gathering light – stygian

stygian – dark, gloomy, infernal or hellish

venice_castello_©James Newton Photographs
©James Newton Photographs

We are probably all familiar with the term ‘stygian gloom’ to describe a certain type of darkness. Thick and all consuming, only traces and outlines are visible within. Stygian is of or relating to the river Styx (In Greek mythology, Styx is a deity and a river that forms the boundary between Earth and the Underworld or Hades).

C16: from Latin Stygius, from Greek Stugios, from Stux Styx ; related to stugein to hate.

Every Day is a Good Day

When is the best time to take a photograph? In what light should the building be seen? Should it be seen in its ‘best light’? If so, what is this light and more pertinently, what is it best for? Best for showing off the building, or for showing off the photograph, or for showing something else?

The first image in the set below shows The Turner Contemporary Margate on a sunny day, blue sky sunlight coming from the ‘right’ direction would be a typical approach to photographing a building. But what if the weather is not like that in Margate, should the building still be photographed? Sunlight and blue sky show us one thing, one condition, other conditions will reveal other things.

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Turner Contemporary Margate, David Chipperfield Architects

What should a photograph show? What aspect of the building will it explain and how will the light help to explain it? In the below photograph we can see how the sunlight is ‘bringing out’ the colour of the cast concrete facade. But then overcast conditions will ‘bring out’ another shade, rain will soak the concrete and the appearance of the building will shift again.

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Hepworth Wakefield, David Chipperfield Architects

Grey concrete can appear blue, golden, pink or aubergine in endless variation. This can happen minute by minute changes as the below image sequence shows. So which one do we show? Which is best? Or do we need all of them to make the point that far from being harsh, dull, grey or blank a concrete building can actually respond with subtlety and a whole range of colours and effects to the ambient light conditions. What colour is this building actually?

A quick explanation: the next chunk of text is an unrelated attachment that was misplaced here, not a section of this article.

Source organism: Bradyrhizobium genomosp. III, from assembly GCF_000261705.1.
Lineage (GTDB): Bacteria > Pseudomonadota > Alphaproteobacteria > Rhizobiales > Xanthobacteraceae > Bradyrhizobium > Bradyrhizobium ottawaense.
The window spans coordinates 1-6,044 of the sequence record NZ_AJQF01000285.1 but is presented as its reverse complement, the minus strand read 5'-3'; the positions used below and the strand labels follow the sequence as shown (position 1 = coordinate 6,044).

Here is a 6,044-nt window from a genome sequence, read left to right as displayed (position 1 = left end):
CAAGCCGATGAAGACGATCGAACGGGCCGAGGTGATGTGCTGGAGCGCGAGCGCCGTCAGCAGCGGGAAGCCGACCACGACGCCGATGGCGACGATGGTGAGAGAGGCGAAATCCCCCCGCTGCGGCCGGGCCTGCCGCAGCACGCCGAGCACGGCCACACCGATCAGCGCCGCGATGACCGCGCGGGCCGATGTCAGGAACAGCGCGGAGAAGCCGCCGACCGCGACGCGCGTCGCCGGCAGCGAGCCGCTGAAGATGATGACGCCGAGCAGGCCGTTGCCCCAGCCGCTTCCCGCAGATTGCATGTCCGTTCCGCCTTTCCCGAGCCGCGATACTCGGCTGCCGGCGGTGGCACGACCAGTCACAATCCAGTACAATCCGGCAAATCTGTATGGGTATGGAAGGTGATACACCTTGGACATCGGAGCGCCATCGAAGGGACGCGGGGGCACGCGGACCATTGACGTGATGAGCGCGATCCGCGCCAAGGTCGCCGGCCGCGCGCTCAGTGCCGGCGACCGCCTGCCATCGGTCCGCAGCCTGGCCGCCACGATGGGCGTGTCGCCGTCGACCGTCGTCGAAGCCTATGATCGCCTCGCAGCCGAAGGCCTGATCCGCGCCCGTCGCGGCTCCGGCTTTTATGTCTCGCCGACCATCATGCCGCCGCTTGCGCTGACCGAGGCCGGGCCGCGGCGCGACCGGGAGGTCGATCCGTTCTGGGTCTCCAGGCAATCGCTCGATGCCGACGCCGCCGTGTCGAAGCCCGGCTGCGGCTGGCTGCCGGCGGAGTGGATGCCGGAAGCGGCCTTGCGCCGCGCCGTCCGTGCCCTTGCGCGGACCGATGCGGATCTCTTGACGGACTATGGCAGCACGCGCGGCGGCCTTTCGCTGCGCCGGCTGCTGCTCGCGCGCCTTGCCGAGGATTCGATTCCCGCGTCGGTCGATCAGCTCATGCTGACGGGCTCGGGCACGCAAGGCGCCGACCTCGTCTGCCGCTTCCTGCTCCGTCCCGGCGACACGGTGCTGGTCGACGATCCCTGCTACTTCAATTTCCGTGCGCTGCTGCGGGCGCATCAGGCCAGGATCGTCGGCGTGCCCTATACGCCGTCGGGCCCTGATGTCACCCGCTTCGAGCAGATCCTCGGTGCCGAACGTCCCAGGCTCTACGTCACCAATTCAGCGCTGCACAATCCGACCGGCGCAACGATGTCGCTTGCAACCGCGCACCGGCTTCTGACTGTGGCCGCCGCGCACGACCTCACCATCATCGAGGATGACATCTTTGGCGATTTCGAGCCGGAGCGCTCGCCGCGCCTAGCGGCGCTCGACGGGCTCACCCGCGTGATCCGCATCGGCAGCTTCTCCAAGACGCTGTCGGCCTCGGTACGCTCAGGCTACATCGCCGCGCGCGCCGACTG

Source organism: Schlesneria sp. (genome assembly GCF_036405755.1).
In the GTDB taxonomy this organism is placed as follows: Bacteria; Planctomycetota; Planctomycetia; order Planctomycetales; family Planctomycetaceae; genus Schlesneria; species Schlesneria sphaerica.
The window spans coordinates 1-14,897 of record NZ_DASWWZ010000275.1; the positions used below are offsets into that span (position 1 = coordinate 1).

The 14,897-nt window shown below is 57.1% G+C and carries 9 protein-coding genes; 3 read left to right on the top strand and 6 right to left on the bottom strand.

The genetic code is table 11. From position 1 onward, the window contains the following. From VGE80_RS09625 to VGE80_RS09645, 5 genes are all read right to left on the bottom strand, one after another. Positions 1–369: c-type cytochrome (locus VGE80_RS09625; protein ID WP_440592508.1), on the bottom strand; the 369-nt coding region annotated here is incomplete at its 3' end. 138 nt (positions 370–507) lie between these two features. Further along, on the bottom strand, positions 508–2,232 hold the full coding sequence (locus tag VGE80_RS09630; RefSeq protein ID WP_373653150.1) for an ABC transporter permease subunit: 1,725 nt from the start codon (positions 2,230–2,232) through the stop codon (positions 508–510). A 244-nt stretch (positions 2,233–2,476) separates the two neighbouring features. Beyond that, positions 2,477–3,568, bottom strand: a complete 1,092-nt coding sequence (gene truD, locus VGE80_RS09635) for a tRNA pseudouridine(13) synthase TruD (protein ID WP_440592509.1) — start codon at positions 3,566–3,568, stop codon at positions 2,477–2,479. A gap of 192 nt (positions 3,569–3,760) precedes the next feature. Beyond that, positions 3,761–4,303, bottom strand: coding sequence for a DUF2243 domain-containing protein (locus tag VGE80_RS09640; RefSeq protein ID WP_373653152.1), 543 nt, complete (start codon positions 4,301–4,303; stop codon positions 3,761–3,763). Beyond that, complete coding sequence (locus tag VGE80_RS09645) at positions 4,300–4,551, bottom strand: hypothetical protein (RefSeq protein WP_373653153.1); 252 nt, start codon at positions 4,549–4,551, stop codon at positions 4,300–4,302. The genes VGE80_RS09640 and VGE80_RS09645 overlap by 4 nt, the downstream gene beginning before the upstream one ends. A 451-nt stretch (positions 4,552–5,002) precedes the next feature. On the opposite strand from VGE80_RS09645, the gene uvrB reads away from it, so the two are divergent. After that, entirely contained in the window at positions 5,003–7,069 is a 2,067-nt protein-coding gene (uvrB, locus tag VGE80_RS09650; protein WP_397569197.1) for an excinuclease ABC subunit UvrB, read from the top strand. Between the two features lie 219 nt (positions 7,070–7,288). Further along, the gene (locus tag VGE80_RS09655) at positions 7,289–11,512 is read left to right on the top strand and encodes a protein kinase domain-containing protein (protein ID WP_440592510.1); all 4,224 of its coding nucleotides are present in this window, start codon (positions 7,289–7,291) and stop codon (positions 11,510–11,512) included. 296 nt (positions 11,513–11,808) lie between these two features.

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Shifts in colour as the sunlight hits the building

Taking this further means looking for longer; hours not minutes. How will a building’s appearance change over the course of a day? What is the day to night transition and what can this tell us about the materials, the location, the building’s function?

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Serpentine Pavilion 2014, Smiljan Radic

Of course some things only become visible at night.

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Spectra as seen from Primrose Hill, Ryoji Ikeda

Assuming that the project is there all year round would it be of interest to  photograph it all year round as well? Even the simple act of uplighting a tree will illustrate seasonal variation. Expand this across a whole area of landscaping and the effect will be fundamental to the feel of the space. Added to this is how the use of the space will change across the seasons, how many people will be using the space, how long will they stay there. The very function of a space may change depending upon the time of year.

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Pancras Square, Speirs+Major

As they will tell you in the Lake District, there is no such thing as bad weather, just inappropriate clothing. So similarly when it comes to photography, there is no such thing as bad light, just inappropriate looking. Nichi nichi kore konichi (Every day is a good day) or, all days are equal. All light conditions are equal, equal in that they are there to be seen, equal in that they can show us something, so it is not a question of how something should be seen, but of how we are looking.

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Thames Variations, Battersea

Dusk = 6:57 PM